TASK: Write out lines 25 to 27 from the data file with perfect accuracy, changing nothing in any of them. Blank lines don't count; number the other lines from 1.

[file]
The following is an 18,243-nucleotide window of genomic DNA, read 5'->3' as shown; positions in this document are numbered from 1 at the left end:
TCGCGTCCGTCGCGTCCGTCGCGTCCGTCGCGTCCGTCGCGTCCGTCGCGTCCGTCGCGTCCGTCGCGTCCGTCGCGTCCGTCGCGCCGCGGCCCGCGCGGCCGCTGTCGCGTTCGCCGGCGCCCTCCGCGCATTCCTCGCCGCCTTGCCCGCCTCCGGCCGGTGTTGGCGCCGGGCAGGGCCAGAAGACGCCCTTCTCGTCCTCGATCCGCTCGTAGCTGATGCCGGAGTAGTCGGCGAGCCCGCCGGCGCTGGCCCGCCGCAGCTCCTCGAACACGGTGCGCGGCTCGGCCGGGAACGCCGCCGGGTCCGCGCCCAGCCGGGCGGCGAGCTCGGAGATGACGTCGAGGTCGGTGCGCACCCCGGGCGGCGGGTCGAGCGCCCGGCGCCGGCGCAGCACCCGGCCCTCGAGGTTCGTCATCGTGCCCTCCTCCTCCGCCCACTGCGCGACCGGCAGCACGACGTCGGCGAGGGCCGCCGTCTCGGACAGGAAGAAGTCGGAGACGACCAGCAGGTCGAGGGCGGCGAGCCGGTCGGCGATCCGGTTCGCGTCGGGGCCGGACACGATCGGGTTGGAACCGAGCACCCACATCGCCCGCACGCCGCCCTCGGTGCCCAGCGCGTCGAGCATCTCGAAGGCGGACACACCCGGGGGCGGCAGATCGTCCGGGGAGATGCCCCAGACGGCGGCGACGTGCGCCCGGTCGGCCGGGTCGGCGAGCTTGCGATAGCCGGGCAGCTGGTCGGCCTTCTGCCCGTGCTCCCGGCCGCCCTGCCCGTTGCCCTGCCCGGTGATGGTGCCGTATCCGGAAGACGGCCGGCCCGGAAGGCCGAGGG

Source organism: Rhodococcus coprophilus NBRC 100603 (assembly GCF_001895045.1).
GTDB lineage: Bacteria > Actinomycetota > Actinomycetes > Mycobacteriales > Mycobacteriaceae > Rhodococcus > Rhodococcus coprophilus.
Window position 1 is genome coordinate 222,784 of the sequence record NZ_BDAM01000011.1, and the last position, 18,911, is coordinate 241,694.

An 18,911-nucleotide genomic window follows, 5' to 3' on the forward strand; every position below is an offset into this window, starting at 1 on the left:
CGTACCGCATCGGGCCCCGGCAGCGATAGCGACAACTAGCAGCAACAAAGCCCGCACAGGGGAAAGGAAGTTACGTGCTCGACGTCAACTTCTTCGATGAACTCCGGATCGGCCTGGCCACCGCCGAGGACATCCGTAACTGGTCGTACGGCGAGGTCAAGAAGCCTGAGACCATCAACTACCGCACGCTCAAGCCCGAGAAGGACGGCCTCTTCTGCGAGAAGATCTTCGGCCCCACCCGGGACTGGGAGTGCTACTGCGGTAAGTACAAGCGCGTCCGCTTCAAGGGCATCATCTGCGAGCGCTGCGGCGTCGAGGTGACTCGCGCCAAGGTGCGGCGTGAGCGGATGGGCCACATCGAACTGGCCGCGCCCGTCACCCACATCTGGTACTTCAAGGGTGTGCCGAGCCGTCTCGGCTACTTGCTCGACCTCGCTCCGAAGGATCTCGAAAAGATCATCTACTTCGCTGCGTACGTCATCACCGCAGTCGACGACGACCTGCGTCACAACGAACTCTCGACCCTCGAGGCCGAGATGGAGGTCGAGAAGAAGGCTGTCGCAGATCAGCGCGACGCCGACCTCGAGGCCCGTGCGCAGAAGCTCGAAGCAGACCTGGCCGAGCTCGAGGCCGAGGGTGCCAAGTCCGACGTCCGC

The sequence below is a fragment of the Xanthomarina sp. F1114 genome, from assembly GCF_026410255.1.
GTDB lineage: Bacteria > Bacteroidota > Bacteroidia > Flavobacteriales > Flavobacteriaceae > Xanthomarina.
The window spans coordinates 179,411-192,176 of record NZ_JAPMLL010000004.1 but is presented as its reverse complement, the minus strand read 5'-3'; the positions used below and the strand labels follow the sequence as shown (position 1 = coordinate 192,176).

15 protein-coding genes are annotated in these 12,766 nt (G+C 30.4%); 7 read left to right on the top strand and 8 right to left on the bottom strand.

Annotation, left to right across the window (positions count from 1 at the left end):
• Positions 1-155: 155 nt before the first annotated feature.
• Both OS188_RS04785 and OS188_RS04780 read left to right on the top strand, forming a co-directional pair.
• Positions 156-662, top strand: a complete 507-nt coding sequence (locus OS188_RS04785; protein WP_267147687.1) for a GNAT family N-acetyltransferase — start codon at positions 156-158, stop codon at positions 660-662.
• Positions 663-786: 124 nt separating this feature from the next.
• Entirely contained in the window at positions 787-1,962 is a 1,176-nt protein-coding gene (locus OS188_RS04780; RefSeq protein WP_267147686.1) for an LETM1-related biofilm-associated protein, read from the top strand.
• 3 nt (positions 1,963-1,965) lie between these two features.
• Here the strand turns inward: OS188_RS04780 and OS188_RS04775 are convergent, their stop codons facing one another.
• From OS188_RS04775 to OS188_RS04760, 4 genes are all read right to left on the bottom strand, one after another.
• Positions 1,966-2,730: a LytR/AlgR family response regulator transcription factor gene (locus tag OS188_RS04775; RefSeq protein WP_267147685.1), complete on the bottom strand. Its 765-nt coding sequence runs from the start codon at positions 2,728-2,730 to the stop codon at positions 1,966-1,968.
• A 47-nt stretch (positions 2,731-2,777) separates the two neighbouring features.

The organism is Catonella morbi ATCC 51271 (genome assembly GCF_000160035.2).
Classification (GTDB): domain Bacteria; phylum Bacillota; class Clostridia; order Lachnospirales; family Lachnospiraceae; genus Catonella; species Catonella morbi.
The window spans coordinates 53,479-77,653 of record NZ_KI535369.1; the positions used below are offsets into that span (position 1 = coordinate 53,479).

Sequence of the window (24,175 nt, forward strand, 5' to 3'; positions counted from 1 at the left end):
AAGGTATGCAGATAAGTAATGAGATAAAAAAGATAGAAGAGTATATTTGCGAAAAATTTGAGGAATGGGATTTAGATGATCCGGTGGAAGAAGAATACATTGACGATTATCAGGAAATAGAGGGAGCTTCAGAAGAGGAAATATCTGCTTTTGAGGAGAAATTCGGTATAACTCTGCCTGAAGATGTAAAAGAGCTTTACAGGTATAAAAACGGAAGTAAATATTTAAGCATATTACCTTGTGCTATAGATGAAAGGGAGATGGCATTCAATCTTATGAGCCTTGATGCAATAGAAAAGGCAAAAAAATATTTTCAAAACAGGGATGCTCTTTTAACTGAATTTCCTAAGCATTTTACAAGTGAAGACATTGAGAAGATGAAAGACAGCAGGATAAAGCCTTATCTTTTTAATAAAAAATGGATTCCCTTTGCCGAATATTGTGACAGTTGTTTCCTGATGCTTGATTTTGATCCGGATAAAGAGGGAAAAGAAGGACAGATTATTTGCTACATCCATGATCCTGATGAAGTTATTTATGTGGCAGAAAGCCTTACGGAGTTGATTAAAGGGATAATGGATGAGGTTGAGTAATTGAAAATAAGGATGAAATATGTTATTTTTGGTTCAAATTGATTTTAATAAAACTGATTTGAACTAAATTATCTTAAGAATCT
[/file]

The window spans coordinates 53,479-77,653 of record NZ_KI535369.1; the positions used below are offsets into that span (position 1 = coordinate 53,479).

Sequence of the window (24,175 nt, forward strand, 5' to 3'; positions counted from 1 at the left end):
AAGGTATGCAGATAAGTAATGAGATAAAAAAGATAGAAGAGTATATTTGCGAAAAATTTGAGGAATGGGATTTAGATGATCCGGTGGAAGAAGAATACATTGACGATTATCAGGAAATAGAGGGAGCTTCAGAAGAGGAAATATCTGCTTTTGAGGAGAAATTCGGTATAACTCTGCCTGAAGATGTAAAAGAGCTTTACAGGTATAAAAACGGAAGTAAATATTTAAGCATATTACCTTGTGCTATAGATGAAAGGGAGATGGCATTCAATCTTATGAGCCTTGATGCAATAGAAAAGGCAAAAAAATATTTTCAAAACAGGGATGCTCTTTTAACTGAATTTCCTAAGCATTTTACAAGTGAAGACATTGAGAAGATGAAAGACAGCAGGATAAAGCCTTATCTTTTTAATAAAAAATGGATTCCCTTTGCCGAATATTGTGACAGTTGTTTCCTGATGCTTGATTTTGATCCGGATAAAGAGGGAAAAGAAGGACAGATTATTTGCTACATCCATGATCCTGATGAAGTTATTTATGTGGCAGAAAGCCTTACGGAGTTGATTAAAGGGATAATGGATGAGGTTGAGTAATTGAAAATAAGGATGAAATATGTTATTTTTGGTTCAAATTGATTTTAATAAAACTGATTTGAACTAAATTATCTTAAGAATCT